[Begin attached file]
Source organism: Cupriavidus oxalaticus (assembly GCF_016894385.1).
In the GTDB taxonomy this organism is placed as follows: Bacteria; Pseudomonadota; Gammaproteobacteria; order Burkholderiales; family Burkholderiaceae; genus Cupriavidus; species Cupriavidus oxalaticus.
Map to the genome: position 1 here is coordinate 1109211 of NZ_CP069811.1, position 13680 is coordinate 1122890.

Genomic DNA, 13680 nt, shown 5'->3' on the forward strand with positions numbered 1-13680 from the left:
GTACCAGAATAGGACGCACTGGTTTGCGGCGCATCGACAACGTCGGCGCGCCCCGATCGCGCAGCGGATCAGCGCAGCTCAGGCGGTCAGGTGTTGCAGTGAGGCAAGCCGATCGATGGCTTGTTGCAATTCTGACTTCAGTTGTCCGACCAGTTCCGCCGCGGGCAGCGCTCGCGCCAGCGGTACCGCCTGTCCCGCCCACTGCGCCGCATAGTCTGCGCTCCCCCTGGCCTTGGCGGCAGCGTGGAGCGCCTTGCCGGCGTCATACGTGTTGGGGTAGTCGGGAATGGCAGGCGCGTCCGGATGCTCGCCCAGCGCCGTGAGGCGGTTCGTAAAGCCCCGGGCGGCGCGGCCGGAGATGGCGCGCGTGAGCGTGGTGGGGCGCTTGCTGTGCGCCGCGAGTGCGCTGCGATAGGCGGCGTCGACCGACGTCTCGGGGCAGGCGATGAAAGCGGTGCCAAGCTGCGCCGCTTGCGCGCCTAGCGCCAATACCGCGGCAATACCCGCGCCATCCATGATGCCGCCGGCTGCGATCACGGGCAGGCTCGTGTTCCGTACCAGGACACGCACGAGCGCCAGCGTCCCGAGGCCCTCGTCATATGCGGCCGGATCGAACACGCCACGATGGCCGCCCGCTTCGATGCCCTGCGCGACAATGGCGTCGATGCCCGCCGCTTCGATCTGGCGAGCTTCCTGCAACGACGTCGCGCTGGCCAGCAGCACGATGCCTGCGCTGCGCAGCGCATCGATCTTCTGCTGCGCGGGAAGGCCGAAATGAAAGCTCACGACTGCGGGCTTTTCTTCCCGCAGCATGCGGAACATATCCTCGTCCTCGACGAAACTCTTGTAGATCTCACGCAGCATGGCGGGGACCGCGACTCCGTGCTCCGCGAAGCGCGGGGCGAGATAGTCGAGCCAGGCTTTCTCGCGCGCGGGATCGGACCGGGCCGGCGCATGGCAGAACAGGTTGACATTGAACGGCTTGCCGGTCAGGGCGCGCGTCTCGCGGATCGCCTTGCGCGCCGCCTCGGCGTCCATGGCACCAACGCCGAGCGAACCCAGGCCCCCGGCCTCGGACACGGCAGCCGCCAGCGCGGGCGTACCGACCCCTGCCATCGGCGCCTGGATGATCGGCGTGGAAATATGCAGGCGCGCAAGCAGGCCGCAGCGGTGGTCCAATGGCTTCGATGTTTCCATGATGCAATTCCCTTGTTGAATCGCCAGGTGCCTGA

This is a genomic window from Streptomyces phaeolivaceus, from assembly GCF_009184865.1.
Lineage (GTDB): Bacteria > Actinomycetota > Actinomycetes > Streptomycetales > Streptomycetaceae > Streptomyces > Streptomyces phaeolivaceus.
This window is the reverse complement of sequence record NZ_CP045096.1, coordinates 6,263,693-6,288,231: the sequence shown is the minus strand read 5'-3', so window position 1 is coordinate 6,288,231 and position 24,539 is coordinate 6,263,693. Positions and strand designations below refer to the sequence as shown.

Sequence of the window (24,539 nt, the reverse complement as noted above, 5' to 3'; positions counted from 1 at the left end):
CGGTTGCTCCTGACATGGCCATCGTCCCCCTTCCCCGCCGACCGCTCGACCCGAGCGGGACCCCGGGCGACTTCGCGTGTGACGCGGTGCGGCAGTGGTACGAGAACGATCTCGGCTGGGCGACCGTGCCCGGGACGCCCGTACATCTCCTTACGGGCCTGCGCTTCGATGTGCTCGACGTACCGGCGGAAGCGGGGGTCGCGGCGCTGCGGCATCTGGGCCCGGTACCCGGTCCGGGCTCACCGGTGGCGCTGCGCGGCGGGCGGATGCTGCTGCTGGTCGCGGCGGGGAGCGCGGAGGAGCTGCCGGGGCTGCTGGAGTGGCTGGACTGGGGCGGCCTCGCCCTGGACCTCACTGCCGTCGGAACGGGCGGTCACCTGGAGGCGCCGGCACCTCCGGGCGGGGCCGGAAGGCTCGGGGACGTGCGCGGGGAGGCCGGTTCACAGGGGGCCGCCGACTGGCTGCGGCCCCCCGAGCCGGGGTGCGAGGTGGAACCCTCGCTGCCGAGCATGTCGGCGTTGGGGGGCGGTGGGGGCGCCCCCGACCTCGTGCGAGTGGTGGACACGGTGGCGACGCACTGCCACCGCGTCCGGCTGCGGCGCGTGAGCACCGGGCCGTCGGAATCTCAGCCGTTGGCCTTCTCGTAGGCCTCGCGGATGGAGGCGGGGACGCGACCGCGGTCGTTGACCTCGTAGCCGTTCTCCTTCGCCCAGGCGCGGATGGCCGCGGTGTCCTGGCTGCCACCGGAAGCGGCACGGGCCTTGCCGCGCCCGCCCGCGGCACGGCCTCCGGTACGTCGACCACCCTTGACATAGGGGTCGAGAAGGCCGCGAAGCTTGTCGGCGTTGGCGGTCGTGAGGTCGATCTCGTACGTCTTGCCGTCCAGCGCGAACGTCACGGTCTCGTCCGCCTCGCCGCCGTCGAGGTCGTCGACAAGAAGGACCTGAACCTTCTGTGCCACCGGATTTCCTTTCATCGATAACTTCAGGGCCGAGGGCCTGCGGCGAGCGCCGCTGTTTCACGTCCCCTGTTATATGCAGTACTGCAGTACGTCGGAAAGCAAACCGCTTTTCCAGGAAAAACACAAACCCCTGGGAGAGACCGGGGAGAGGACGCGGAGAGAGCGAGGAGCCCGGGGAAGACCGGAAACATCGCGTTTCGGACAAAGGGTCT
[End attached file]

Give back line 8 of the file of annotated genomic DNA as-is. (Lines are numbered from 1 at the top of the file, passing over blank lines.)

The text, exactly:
This window is the reverse complement of sequence record NZ_CP045096.1, coordinates 6,263,693-6,288,231: the sequence shown is the minus strand read 5'-3', so window position 1 is coordinate 6,288,231 and position 24,539 is coordinate 6,263,693. Positions and strand designations below refer to the sequence as shown.